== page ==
RICHMOND — Virginia Republicans on Wednesday called for students to return to school buildings five days a week this fall, citing new guidance from the American Academy of Pediatrics.
GOP lawmakers said during a virtual news conference that Gov. Ralph Northam should prioritize in-person learning for all students in the state, wading into a controversial debate over when and how to return students to school buildings that shuttered in March in response to the coronavirus pandemic.
“We want to open schools safely and we can,” said Sen. Siobhan Dunnavant, R-Henrico.
Said Sen. Jill Vogel, R-Fauquier: “The reality is that being in the classroom on a normal schedule, five days a week, with the same kids all day, is less risky than a disjointed schedule where people spend a couple days in school and then the rest of the day or rest of the week out of school with different groups of people.”
The Northam administration accused Republicans of “playing politics.”
“This is about public health. While Governor Northam wants nothing more than to have children back in school this fall, recent surges in other states make it clear we need to proceed cautiously,” Northam spokeswoman Alena Yarmosky said in a statement. “We must continue to prioritize safety — not just for students and their families, but for teachers, staff, and communities across the commonwealth.”
She added: “No one — not state legislators, and not the president of the United States — should be playing politics.”
The state on Monday revised the guidance it gave to local school systems on reopening, allowing for students to be as close as 3 feet apart if they wear face masks and are not showing symptoms of the virus. Recommendations from the American Academy of Pediatrics, which has urged schools to reopen, spurred the change. Previous recommendations from the state and Centers for Disease Control and Prevention suggested staying 6 feet apart.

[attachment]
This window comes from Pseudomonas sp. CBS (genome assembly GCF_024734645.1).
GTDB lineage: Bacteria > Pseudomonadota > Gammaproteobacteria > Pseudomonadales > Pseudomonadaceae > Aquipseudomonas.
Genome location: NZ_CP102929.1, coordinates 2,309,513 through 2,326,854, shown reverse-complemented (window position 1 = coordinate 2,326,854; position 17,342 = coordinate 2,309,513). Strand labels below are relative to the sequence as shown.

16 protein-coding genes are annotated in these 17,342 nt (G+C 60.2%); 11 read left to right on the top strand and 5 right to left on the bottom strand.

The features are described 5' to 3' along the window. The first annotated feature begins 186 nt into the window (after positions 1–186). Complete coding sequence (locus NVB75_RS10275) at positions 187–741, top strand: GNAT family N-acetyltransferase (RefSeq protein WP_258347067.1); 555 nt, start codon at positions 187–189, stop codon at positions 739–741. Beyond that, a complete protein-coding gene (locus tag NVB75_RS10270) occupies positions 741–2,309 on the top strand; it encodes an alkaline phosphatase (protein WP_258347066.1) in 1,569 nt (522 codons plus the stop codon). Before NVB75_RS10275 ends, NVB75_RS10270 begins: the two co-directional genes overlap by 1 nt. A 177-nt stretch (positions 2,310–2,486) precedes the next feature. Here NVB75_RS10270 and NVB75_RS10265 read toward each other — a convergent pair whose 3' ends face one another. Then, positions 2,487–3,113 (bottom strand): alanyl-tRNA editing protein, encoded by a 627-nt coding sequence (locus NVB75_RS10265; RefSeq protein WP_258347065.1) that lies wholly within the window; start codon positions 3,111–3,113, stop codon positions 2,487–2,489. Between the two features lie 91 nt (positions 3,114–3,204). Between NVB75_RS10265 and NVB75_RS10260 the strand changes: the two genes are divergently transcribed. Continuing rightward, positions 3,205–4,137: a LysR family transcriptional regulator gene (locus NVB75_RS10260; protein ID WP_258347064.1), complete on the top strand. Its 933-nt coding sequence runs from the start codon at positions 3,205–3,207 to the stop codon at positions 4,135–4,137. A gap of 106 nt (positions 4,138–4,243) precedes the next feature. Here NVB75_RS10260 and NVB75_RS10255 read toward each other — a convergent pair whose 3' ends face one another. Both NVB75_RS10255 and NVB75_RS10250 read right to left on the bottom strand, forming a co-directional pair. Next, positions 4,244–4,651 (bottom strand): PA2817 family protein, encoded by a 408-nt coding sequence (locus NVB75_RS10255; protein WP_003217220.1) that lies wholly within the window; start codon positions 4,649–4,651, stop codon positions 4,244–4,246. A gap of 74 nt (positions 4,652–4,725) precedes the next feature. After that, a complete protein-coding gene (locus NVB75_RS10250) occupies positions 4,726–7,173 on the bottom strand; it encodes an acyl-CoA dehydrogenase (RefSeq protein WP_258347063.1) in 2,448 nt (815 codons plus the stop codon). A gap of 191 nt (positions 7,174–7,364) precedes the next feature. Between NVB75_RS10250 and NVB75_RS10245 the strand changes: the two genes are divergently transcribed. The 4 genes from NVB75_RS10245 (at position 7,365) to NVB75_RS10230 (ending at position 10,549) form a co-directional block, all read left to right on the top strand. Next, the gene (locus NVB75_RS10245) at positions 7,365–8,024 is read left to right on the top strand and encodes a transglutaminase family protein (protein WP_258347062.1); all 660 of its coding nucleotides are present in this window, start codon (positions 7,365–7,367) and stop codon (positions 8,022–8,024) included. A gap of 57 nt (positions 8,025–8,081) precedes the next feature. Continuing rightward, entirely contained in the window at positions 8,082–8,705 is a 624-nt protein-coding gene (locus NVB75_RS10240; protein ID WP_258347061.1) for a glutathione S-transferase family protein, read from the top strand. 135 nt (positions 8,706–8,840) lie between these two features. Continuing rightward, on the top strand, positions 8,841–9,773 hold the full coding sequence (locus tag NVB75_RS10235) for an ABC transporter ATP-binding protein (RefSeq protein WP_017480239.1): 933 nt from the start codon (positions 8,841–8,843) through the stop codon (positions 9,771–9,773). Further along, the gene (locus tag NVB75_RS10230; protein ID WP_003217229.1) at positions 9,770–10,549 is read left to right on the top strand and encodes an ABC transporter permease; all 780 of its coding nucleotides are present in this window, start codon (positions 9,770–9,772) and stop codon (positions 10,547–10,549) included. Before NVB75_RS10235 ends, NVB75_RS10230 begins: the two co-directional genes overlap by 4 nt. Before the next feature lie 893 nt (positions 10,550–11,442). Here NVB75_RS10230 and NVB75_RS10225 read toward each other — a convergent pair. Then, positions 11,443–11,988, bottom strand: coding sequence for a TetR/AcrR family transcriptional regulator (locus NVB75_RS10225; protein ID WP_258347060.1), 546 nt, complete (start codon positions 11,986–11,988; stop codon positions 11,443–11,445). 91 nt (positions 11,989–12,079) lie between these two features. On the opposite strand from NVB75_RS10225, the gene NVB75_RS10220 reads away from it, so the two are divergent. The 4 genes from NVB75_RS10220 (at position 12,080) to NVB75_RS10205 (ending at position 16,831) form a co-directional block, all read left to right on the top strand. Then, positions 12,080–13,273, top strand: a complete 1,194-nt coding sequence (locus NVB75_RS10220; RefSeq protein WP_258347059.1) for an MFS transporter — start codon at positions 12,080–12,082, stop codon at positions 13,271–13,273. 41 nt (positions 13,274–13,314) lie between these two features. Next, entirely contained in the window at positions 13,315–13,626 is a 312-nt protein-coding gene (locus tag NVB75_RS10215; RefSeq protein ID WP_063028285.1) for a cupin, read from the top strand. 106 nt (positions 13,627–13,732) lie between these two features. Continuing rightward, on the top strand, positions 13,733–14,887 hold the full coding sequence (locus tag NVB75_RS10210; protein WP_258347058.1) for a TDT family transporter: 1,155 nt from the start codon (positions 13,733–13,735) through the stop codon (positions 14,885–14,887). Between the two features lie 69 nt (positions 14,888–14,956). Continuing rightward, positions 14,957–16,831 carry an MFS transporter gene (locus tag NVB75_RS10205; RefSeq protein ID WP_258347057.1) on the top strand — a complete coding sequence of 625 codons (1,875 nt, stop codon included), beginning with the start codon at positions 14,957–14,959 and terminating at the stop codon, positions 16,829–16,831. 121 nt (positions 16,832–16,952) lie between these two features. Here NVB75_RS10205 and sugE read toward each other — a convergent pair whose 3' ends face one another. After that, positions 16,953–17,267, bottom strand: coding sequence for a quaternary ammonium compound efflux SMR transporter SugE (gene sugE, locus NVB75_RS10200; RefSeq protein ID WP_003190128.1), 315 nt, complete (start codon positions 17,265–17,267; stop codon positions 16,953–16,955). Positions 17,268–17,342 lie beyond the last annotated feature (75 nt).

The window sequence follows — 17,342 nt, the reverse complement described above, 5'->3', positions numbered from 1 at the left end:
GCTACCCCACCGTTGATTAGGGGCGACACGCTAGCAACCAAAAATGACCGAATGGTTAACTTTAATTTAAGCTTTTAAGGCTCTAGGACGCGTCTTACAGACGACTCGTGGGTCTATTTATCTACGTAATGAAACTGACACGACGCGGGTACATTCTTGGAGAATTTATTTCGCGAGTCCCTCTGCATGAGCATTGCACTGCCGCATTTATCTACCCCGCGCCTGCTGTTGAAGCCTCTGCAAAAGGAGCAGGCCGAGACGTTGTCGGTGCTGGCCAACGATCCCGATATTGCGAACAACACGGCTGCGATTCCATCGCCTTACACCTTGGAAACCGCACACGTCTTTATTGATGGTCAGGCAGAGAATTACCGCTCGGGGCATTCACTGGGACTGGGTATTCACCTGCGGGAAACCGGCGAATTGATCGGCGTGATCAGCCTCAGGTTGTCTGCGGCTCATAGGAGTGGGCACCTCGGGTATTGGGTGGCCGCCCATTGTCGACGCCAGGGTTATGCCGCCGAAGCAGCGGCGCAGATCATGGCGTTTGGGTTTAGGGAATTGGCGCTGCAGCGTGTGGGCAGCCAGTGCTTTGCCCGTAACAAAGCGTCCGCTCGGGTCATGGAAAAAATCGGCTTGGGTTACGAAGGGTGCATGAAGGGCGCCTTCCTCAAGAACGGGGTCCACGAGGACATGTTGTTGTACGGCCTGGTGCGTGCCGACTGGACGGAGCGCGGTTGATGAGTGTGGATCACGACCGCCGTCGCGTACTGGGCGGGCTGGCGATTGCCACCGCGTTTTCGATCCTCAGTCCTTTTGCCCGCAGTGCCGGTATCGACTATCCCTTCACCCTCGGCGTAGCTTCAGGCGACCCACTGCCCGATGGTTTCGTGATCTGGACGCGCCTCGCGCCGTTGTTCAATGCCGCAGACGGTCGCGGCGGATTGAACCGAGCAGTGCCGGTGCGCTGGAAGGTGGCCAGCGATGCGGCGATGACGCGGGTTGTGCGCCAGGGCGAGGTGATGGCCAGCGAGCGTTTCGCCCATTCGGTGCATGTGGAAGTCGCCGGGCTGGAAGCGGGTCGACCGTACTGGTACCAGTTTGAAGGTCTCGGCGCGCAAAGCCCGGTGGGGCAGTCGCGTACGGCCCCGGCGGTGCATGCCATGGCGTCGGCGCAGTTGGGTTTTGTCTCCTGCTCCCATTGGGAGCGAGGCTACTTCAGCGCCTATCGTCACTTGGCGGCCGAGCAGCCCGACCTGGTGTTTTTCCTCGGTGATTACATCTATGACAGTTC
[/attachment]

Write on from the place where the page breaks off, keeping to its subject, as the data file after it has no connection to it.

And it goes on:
The revised guidelines, according to Republicans in a joint news release, “still leave too much confusion about what is expected of school districts from an instruction standpoint.”
The decision on how and when to reopen rests solely in the hands of local school boards, the updated guidance reiterates.
Republicans asked Northam to rescind the guidance he has issued and instead push for more in-person instruction. They declined to say if they support a statewide mandate on reopening in the fall.
“We’d like for the state to get out of the way of the school boards doing their job,” Dunnavant said. “That’s what those guidelines do.”
GOP lawmakers also said they want, among other things, more paid leave for teachers and staff for coronavirus-related issues; raises for teachers and more funding for Virtual Virginia, an online learning network the state already expanded to help with the transition to remote learning.
“Online learning should be a choice and actually not a mandate,” said Vogel.
The legislators also said they’ll push for immunity for school districts from lawsuits related to the virus and reopening, which education officials have been concerned about. Lawmakers want that immunity policy to be taken up during the August special session of the General Assembly.